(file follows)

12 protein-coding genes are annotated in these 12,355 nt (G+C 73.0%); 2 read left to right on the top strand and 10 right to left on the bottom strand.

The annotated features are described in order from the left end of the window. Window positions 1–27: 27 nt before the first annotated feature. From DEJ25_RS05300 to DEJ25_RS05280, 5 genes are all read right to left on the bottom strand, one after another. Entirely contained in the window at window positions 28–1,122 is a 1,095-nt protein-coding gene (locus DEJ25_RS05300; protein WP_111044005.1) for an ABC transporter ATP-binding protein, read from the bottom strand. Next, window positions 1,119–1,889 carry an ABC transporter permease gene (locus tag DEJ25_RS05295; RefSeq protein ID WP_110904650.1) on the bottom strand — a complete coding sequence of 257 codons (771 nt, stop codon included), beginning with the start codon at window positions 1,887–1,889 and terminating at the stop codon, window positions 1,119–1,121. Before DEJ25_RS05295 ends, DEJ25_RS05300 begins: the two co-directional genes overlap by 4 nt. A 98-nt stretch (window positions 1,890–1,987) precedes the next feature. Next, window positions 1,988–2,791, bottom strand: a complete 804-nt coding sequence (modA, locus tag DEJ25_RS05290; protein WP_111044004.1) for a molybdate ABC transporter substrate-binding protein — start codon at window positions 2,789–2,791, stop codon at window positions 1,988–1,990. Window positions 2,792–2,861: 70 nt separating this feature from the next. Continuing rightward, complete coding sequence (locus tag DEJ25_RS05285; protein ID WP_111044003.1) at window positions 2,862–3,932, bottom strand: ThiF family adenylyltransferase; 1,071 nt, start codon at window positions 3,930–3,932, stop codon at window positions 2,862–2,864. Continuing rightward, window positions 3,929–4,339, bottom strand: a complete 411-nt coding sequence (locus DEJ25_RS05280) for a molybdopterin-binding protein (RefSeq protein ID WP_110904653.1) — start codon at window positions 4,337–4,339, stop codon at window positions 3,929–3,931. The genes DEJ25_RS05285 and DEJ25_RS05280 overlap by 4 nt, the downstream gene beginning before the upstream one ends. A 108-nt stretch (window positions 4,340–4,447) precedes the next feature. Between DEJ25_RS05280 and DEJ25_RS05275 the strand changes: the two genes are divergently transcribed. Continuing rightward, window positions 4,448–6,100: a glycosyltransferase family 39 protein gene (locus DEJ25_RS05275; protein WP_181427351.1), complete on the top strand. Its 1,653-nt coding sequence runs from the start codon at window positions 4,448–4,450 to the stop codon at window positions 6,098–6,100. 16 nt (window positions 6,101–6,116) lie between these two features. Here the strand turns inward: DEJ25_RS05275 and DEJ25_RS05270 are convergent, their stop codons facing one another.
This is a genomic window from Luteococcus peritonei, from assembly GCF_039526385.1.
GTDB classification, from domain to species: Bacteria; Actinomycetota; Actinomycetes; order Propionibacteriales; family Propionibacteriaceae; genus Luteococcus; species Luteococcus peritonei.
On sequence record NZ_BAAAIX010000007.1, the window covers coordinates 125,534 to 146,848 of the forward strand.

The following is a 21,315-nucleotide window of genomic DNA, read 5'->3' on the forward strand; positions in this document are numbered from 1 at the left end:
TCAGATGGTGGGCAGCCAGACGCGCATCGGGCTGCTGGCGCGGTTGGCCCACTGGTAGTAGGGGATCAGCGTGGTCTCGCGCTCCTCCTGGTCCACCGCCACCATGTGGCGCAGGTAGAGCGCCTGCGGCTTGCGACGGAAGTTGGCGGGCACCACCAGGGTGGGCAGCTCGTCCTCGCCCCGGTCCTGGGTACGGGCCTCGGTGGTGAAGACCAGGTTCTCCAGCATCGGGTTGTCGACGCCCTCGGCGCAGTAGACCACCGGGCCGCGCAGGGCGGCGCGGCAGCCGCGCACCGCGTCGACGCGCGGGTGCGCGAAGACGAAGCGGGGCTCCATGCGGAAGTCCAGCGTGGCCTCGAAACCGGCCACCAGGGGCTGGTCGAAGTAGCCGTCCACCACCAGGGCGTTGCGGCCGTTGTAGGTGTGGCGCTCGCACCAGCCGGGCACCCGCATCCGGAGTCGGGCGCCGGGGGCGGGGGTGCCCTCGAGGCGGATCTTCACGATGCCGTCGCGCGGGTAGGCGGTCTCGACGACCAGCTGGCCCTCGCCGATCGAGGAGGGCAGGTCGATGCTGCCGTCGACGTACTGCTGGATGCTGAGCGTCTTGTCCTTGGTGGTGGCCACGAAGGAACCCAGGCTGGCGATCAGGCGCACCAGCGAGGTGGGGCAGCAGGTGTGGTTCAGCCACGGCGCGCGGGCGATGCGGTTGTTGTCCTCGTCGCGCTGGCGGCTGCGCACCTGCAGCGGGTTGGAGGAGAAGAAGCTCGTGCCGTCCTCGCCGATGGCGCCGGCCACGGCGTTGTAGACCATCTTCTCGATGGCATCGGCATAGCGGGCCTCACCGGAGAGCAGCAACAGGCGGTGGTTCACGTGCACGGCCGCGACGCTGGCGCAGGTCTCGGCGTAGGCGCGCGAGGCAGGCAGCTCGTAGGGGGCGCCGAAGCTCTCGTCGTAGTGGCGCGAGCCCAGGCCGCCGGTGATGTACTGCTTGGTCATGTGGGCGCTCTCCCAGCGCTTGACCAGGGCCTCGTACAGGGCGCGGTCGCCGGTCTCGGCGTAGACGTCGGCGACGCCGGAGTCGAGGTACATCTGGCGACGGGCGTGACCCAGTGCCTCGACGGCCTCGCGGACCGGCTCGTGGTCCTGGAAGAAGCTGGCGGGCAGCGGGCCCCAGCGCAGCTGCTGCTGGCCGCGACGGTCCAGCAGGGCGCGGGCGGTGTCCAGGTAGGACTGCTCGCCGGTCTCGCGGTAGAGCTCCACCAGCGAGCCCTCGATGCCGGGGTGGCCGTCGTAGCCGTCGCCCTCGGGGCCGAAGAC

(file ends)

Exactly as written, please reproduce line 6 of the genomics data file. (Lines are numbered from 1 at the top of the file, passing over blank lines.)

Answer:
The following is a 21,315-nucleotide window of genomic DNA, read 5'->3' on the forward strand; positions in this document are numbered from 1 at the left end: